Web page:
What new home trends can you expect to see in 2015? Designers, builders and remodelers say the evolution of the smart home will reach a new height as companies take advantage of technological advances that let us connect appliances, lights, speakers, and even doorbells to smartphones and tablets. When it comes to new styles for kitchens and bathrooms, the transitional look is in high demand. Here are our predictions for what you’re going to find in the homes of 2015.
Cleaner, Colorful Kitchens and Bathrooms
“In 2014, we saw kitchens and bathrooms become cleaner, and I think that’s going to continue in 2015,” says John Petrie, immediate past president of the National Kitchen and Bath Association and owner of Mother Hubbard’s Custom Cabinetry in Mechanicsburg, Penn. “What I mean by cleaner is simpler, with straighter lines and less ornamentation. What people are asking for is what I call transitional styles, a blend between contemporary and traditional.”
Homeowners are asking for glass backsplashes, tile flooring with fewer grout lines, sleek-looking handles and pulls, and less intricate molding and cabinet doors. Quartz will overtake granite as the countertop surface of choice. Quartz, which requires no sealing or maintenance, comes in a variety of colors and patterns that create a cleaner look.
“I think there are so many white kitchens out there now, they are all looking the same,” says designer Carla Aston, owner of the Aston Design Studio in The Woodlands, Texas. “I think people will still like white for the clean and crisp feel it gives the kitchen, however, I think we’ll see more color and high contrast showing up to add interest and make these spaces more personal.”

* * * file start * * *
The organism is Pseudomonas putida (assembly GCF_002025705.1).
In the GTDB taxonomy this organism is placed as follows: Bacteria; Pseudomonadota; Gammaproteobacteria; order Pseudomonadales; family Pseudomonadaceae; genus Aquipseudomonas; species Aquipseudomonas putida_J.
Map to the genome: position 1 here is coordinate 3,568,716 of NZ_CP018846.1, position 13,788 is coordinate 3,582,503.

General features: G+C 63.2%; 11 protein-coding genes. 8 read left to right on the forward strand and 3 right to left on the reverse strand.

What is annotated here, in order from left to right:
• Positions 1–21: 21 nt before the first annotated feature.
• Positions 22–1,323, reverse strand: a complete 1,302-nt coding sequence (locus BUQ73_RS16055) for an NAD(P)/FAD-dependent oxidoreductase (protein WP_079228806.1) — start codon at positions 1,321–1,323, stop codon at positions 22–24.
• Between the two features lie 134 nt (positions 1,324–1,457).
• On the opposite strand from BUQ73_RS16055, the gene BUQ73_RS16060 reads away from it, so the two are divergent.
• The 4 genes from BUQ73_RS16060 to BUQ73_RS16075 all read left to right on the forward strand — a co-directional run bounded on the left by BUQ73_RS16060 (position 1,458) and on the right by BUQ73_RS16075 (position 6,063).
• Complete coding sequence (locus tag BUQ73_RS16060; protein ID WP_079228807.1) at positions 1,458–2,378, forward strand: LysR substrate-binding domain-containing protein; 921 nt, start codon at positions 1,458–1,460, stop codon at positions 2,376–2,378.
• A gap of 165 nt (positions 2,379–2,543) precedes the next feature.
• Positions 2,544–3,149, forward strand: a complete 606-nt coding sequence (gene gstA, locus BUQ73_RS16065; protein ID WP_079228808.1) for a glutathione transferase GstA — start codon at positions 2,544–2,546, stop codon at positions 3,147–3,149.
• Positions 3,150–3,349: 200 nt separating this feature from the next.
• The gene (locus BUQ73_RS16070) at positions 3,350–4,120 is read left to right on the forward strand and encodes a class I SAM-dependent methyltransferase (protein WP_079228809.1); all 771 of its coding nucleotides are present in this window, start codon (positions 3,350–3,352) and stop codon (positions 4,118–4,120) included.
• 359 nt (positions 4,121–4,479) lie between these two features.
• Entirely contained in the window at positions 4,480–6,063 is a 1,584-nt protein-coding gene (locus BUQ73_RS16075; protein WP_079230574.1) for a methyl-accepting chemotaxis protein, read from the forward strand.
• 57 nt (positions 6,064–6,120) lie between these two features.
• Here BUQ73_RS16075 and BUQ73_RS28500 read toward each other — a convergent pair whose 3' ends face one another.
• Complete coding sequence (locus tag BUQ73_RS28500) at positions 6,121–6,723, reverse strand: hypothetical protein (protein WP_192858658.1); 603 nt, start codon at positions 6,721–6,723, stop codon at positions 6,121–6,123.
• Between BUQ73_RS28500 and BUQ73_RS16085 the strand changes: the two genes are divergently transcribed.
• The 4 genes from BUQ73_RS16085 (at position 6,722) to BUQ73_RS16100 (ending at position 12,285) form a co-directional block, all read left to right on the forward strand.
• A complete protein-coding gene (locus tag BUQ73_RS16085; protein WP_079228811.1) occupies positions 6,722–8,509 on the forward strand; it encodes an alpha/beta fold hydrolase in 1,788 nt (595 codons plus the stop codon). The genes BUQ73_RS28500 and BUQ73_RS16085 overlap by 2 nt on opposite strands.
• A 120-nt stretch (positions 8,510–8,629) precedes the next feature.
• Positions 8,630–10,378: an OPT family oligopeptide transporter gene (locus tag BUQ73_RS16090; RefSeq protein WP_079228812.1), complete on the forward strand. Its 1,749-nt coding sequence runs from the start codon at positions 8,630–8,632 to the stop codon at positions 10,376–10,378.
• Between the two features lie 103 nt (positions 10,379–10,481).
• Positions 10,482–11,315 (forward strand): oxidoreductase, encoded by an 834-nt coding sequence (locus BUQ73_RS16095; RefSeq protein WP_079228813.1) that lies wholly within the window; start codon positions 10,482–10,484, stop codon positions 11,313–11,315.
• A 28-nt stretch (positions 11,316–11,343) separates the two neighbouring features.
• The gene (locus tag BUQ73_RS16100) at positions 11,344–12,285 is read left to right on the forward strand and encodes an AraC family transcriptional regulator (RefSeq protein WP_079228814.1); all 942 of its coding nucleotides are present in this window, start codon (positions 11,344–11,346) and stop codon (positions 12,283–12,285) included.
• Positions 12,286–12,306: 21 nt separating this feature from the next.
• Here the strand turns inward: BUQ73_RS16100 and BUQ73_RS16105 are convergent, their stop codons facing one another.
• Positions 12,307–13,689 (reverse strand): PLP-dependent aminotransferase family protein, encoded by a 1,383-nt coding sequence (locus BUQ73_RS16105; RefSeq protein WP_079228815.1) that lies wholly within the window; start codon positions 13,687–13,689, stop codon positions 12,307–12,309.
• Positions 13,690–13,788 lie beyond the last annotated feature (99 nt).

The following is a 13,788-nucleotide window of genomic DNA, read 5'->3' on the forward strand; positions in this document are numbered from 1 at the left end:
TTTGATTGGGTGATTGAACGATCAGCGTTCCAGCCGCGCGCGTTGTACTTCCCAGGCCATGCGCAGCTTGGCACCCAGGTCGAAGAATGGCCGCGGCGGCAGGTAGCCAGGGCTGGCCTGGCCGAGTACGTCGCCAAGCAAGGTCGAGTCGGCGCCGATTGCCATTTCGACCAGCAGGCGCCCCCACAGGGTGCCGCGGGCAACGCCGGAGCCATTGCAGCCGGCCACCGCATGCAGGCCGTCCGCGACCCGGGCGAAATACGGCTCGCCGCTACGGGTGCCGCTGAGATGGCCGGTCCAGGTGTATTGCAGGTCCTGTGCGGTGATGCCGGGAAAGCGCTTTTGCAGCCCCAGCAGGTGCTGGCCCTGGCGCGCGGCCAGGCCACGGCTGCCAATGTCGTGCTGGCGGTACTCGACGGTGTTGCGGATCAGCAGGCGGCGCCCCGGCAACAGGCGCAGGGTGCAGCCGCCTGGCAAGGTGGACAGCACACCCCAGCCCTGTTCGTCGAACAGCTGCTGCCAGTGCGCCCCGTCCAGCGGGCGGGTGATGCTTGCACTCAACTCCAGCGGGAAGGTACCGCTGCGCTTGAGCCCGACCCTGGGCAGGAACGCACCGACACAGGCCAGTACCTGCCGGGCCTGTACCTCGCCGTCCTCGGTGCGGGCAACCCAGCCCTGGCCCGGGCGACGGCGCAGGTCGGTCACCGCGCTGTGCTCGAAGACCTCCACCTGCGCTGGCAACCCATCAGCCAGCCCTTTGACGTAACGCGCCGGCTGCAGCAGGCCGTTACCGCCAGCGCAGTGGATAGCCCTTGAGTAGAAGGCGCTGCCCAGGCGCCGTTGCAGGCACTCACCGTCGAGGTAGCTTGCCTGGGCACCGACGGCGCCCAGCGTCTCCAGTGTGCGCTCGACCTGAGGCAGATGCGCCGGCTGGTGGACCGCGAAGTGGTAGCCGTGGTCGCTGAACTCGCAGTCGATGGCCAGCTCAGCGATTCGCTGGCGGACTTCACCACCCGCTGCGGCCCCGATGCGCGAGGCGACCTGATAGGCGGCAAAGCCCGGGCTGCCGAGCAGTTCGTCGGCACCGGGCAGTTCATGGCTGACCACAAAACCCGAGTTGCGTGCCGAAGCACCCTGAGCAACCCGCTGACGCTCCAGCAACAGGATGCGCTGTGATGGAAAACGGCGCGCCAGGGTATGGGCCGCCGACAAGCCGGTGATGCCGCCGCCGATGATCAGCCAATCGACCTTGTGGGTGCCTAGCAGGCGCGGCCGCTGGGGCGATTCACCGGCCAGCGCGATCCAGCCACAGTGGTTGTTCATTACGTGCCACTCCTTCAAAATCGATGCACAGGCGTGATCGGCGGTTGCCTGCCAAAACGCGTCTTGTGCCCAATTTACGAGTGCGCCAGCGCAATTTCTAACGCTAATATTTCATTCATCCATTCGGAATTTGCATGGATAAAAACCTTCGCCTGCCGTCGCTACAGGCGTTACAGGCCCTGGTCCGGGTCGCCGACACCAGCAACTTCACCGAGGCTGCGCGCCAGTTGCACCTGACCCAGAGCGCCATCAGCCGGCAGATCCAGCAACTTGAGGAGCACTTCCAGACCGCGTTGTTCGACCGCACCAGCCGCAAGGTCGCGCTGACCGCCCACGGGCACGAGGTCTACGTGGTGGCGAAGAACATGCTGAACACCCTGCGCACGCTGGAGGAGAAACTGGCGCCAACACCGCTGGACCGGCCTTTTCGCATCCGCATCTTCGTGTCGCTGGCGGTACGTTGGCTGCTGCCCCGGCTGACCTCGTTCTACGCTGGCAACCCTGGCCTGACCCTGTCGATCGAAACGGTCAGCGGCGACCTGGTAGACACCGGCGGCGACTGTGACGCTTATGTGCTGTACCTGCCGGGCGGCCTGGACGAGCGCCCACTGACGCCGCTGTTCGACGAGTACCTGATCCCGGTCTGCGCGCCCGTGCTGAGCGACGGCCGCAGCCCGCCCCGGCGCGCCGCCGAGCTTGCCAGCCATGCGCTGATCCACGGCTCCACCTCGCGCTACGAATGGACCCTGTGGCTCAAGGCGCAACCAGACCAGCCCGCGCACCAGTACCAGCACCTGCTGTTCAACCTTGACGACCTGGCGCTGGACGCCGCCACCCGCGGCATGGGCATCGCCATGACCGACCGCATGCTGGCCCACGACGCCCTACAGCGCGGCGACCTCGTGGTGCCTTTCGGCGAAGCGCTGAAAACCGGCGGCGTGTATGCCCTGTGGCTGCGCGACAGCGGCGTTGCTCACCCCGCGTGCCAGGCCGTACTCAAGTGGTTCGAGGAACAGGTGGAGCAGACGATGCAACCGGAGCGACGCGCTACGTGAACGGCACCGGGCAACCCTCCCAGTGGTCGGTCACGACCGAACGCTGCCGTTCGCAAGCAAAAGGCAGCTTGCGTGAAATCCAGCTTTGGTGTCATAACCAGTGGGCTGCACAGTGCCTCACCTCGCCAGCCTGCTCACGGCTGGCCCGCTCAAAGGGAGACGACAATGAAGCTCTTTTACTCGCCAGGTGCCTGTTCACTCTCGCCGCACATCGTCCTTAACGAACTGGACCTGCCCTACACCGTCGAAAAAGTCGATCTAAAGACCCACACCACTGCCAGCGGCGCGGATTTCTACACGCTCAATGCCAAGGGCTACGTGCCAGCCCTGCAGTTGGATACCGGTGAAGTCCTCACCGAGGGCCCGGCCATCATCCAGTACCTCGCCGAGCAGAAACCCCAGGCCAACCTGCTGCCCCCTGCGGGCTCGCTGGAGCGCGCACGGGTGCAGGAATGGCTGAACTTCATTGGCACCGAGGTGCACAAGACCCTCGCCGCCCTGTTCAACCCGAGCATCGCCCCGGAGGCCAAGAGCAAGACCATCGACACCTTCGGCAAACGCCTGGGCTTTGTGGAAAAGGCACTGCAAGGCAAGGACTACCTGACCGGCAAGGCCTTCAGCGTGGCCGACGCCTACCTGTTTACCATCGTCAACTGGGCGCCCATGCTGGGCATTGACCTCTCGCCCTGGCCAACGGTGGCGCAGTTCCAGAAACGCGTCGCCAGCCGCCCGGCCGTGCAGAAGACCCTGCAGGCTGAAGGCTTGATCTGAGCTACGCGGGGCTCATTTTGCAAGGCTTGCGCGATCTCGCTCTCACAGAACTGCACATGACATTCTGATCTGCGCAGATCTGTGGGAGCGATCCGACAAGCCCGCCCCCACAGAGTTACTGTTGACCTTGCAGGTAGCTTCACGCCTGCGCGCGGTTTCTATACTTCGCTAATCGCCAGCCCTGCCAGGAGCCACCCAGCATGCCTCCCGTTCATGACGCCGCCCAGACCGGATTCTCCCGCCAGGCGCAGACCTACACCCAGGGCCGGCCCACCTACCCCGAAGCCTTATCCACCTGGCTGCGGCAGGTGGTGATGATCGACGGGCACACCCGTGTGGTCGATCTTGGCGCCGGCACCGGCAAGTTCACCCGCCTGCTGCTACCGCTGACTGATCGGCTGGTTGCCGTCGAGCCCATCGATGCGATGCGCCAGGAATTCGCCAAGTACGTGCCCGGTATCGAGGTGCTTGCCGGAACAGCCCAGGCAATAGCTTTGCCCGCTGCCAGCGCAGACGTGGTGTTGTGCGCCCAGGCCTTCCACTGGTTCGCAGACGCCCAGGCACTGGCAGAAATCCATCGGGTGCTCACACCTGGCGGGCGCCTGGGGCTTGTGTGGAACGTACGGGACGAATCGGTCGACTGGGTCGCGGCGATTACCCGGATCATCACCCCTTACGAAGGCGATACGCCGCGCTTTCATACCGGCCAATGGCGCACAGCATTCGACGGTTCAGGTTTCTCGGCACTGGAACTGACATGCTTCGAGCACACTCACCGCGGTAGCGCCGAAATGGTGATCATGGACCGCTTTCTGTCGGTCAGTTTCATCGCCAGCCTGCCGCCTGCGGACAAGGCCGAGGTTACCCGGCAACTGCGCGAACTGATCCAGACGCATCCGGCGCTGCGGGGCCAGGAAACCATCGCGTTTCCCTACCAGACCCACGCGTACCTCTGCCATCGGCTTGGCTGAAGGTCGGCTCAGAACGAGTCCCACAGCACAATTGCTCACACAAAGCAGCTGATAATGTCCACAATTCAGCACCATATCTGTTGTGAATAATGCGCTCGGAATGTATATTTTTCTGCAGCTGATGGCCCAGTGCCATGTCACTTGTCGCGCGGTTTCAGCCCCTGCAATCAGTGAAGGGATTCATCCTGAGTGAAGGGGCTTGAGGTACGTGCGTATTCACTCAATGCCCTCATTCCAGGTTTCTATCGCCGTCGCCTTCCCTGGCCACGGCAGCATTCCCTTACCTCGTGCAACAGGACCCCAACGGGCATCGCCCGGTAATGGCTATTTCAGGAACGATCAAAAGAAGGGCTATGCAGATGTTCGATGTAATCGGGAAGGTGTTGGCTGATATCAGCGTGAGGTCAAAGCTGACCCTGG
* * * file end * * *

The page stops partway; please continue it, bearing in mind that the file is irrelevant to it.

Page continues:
Universal design will become more of the norm and be seen as luxurious and high-end. Homeowners have been leaning toward kitchen styles that are hard to pin down and include a variety of international influences along with a timeless look.
Petrie adds that many homeowners are requesting USB ports and stands to charge and hold tablets or smartphones. Manufacturers like Legrand offer flexible illumination and power options that neatly mount under cabinets. Some of these systems include modular components that can easily be swapped depending on the tasks users are trying to perform.
Big Tubs Kicked to the Curb
Fewer homeowners are asking for giant tubs to soak or whirlpools. Turns out, few of us can find the time to take a long bubble bath. Many of homeowners want large showers instead. Designers are incorporating functionality into the shower, working in seats, adjustable lighting, speakers and stools.
“As boomers get older, items such as curbless showers, beautifully designed grab bars and wider door openings will be planned into bathrooms in particular,” Aston says. “Accessibility will become hot.”
Speaking of hot, Petrie says many homeowners are spluging for heated floor systems that can be scheduled to warm otherwise cold tile floors, so your first step in the bathroom is a warm one.